Disney confesses to messing up Avengers Assembled
The UK branch of the House of Mouse now admits it bungled the Blu-ray and DVD release...
Less than 24 hours after insisting that there was nothing wrong with the Blu-ray release of Marvel's Avengers Assemble, Disney UK has done a volte face and confessed it screwed things up. Going into full damage-limitation lock-down, it has issued the following statement:
‘Thanks to those of you who have let us know about an issue on the Marvel Avengers Assemble UK Blu-ray and DVD release, which has a less graphic depiction of [SPOILER]'s confrontation with Loki. Each country has its own compliance issues relative to depictions of violence. Unfortunately, another region’s elements were inadvertently used to create the UK in-home release which minimally altered this scene in the film. We thank our fans for their vigilance in recognizing this and apologize for the mix up.’
It’s an extraordinary conclusion to a baffling bungle with one of the year’s biggest blockbusters. Shortly after Monday’s Blu-ray release, social media sites were alive with complaints from buyers that the disc version released in the UK was different from that seen in cinemas. The death scene of a key character had been digitally retouched to remove the sight of a spear protruding from a chest. The BBFC had no problems with this sequence declaring: ‘The detail of the impact is not shown, only the tip of the spear protruding from the man's chest with a small amount of blood on it. The image is not dwelt upon and serves an important narrative purpose.’ The film was passed 12A for theatrical release.
When Home Cinema Choice sought clarification about the change, Disney spokesperson Lydia Rodrigues, declared 'the version of Marvel’s Avengers Assemble on Blu-ray disc in the UK is the same as the version shown theatrically. It really is.' She sounded pretty sincere.
So then we then went to the BBFC, to validate the Disney claim. The BBFC website at the time offered few clues as to the legitimacy of Rodrigues’ assertion. The BBFC duly released a statement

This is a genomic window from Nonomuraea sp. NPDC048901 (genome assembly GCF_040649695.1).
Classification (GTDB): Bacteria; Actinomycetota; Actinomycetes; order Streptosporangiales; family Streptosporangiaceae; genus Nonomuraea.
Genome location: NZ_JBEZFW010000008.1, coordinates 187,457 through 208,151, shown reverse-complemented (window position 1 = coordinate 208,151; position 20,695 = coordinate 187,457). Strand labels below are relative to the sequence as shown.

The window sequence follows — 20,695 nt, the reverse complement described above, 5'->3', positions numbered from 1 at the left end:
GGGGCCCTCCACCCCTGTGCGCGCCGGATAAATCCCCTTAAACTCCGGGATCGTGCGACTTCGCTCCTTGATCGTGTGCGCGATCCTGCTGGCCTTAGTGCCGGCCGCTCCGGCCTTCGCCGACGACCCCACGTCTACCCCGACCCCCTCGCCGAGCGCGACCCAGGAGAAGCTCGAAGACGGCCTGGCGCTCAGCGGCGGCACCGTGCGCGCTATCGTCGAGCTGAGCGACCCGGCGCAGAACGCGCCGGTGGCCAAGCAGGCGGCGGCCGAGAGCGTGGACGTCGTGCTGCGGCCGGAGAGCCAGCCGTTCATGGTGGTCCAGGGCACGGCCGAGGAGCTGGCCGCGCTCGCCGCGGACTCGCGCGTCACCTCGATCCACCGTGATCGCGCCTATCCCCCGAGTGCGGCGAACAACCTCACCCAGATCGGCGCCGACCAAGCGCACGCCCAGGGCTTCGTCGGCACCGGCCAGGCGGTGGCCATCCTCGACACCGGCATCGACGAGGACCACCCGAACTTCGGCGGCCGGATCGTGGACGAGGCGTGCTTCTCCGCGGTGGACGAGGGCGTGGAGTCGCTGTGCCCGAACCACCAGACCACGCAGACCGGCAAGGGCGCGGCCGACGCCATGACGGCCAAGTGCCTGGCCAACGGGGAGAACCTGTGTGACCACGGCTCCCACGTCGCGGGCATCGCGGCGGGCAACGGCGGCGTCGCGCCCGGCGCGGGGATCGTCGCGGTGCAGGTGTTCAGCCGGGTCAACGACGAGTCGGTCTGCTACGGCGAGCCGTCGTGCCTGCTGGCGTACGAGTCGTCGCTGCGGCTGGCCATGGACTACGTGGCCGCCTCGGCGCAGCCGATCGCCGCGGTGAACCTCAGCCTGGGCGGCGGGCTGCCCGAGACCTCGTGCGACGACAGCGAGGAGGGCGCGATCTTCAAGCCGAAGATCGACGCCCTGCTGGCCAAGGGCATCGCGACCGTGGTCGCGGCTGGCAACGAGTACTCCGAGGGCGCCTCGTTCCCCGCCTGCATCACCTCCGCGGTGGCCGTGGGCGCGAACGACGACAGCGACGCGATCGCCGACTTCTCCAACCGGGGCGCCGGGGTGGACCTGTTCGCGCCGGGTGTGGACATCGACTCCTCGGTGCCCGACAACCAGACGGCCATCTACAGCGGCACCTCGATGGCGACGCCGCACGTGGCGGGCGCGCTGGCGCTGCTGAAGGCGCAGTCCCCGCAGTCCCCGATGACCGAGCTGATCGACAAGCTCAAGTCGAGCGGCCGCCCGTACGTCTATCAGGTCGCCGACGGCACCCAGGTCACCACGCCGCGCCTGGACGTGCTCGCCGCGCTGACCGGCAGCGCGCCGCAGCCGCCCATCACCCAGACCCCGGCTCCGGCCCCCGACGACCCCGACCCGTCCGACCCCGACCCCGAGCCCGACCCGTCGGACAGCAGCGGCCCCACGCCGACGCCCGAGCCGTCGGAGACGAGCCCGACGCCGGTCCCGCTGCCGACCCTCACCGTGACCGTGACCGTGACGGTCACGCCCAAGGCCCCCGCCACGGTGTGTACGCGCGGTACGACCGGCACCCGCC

and altered the ECI description of the release.
Further removing any doubt, BBFC press officer Catherine Anderson then told Home Cinema Choice
unambiguously: 'The version submitted by Disney for DVD/Blu-Ray classification was not identical to the version submitted for theatrical classification.'
We then took this back to Disney HQ and asked what was going on. A day of deliberation followed, with the aforementioned statement being issued. When asked if there were any plans to repress the disc with the correct elements, no answer was forthcoming. The doors were locked and bolted.
Quite how Disney could so badly botch the UK release of potentially its biggest release of the year will probably never be explained. Losing the Joss Whedon commentary and a Triple Play package was bad enough. But to replicate the wrong version of the film shows either massive contempt for UK consumers or indefensible negligence.
So what happens next? Our advice to anyone that’s bought the disc from a UK retailer is to return it, or just give it to the kids next door (they’ll certainly enjoy it), then order a copy of the Region Free US import.